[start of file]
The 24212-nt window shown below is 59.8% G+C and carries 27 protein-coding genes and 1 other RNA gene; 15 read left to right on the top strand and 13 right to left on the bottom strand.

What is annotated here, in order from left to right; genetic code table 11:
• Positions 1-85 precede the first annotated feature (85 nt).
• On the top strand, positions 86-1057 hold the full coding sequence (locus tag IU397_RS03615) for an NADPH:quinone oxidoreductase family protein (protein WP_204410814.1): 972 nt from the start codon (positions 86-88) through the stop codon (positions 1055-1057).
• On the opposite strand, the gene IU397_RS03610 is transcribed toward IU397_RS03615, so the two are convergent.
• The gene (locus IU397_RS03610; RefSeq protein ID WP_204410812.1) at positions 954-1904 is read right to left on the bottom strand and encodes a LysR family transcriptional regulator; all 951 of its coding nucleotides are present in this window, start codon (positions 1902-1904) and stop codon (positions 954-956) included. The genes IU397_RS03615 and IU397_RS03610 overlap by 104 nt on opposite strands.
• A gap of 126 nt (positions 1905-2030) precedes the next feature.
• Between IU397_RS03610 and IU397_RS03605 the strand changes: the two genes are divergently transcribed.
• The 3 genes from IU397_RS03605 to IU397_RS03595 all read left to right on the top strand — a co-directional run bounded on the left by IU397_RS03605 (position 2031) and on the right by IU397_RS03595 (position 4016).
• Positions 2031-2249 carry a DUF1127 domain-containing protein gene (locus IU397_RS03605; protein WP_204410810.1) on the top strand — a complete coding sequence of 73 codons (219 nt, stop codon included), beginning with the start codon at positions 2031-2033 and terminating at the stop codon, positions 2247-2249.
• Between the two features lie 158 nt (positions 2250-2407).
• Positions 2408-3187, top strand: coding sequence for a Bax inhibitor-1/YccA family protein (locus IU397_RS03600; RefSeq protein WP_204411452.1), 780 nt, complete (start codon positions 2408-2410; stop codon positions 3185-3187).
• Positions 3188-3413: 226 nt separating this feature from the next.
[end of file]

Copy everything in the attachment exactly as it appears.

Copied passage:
The 24212-nt window shown below is 59.8% G+C and carries 27 protein-coding genes and 1 other RNA gene; 15 read left to right on the top strand and 13 right to left on the bottom strand.

What is annotated here, in order from left to right; genetic code table 11:
• Positions 1-85 precede the first annotated feature (85 nt).
• On the top strand, positions 86-1057 hold the full coding sequence (locus tag IU397_RS03615) for an NADPH:quinone oxidoreductase family protein (protein WP_204410814.1): 972 nt from the start codon (positions 86-88) through the stop codon (positions 1055-1057).
• On the opposite strand, the gene IU397_RS03610 is transcribed toward IU397_RS03615, so the two are convergent.
• The gene (locus IU397_RS03610; RefSeq protein ID WP_204410812.1) at positions 954-1904 is read right to left on the bottom strand and encodes a LysR family transcriptional regulator; all 951 of its coding nucleotides are present in this window, start codon (positions 1902-1904) and stop codon (positions 954-956) included. The genes IU397_RS03615 and IU397_RS03610 overlap by 104 nt on opposite strands.
• A gap of 126 nt (positions 1905-2030) precedes the next feature.
• Between IU397_RS03610 and IU397_RS03605 the strand changes: the two genes are divergently transcribed.
• The 3 genes from IU397_RS03605 to IU397_RS03595 all read left to right on the top strand — a co-directional run bounded on the left by IU397_RS03605 (position 2031) and on the right by IU397_RS03595 (position 4016).
• Positions 2031-2249 carry a DUF1127 domain-containing protein gene (locus IU397_RS03605; protein WP_204410810.1) on the top strand — a complete coding sequence of 73 codons (219 nt, stop codon included), beginning with the start codon at positions 2031-2033 and terminating at the stop codon, positions 2247-2249.
• Between the two features lie 158 nt (positions 2250-2407).
• Positions 2408-3187, top strand: coding sequence for a Bax inhibitor-1/YccA family protein (locus IU397_RS03600; RefSeq protein WP_204411452.1), 780 nt, complete (start codon positions 2408-2410; stop codon positions 3185-3187).
• Positions 3188-3413: 226 nt separating this feature from the next.